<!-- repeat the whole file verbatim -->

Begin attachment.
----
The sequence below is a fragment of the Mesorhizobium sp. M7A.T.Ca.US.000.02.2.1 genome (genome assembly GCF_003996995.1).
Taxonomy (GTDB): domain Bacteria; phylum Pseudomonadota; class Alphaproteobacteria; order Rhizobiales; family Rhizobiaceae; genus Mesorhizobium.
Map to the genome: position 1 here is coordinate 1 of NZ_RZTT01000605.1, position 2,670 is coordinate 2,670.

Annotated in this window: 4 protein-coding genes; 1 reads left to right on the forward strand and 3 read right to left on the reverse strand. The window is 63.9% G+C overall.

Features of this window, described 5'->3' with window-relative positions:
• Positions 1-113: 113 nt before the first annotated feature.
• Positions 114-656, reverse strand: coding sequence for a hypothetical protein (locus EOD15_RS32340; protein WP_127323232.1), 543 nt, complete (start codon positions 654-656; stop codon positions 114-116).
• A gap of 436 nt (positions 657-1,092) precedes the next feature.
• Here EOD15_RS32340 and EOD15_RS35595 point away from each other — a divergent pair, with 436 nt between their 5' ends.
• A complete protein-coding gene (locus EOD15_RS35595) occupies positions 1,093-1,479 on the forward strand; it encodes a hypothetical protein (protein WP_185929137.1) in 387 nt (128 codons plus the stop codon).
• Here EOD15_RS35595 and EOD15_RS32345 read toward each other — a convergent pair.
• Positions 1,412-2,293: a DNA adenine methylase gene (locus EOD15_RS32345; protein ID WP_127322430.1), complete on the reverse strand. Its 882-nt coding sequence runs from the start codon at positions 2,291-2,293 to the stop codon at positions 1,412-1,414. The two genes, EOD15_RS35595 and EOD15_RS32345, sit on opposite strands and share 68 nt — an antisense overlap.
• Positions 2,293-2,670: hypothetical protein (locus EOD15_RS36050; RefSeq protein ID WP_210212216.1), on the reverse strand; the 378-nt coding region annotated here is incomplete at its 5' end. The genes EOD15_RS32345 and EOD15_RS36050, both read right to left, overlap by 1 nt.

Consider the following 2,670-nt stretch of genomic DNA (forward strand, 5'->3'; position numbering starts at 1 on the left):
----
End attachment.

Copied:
The sequence below is a fragment of the Mesorhizobium sp. M7A.T.Ca.US.000.02.2.1 genome (genome assembly GCF_003996995.1).
Taxonomy (GTDB): domain Bacteria; phylum Pseudomonadota; class Alphaproteobacteria; order Rhizobiales; family Rhizobiaceae; genus Mesorhizobium.
Map to the genome: position 1 here is coordinate 1 of NZ_RZTT01000605.1, position 2,670 is coordinate 2,670.

Annotated in this window: 4 protein-coding genes; 1 reads left to right on the forward strand and 3 read right to left on the reverse strand. The window is 63.9% G+C overall.

Features of this window, described 5'->3' with window-relative positions:
• Positions 1-113: 113 nt before the first annotated feature.
• Positions 114-656, reverse strand: coding sequence for a hypothetical protein (locus EOD15_RS32340; protein WP_127323232.1), 543 nt, complete (start codon positions 654-656; stop codon positions 114-116).
• A gap of 436 nt (positions 657-1,092) precedes the next feature.
• Here EOD15_RS32340 and EOD15_RS35595 point away from each other — a divergent pair, with 436 nt between their 5' ends.
• A complete protein-coding gene (locus EOD15_RS35595) occupies positions 1,093-1,479 on the forward strand; it encodes a hypothetical protein (protein WP_185929137.1) in 387 nt (128 codons plus the stop codon).
• Here EOD15_RS35595 and EOD15_RS32345 read toward each other — a convergent pair.
• Positions 1,412-2,293: a DNA adenine methylase gene (locus EOD15_RS32345; protein ID WP_127322430.1), complete on the reverse strand. Its 882-nt coding sequence runs from the start codon at positions 2,291-2,293 to the stop codon at positions 1,412-1,414. The two genes, EOD15_RS35595 and EOD15_RS32345, sit on opposite strands and share 68 nt — an antisense overlap.
• Positions 2,293-2,670: hypothetical protein (locus EOD15_RS36050; RefSeq protein ID WP_210212216.1), on the reverse strand; the 378-nt coding region annotated here is incomplete at its 5' end. The genes EOD15_RS32345 and EOD15_RS36050, both read right to left, overlap by 1 nt.

Consider the following 2,670-nt stretch of genomic DNA (forward strand, 5'->3'; position numbering starts at 1 on the left):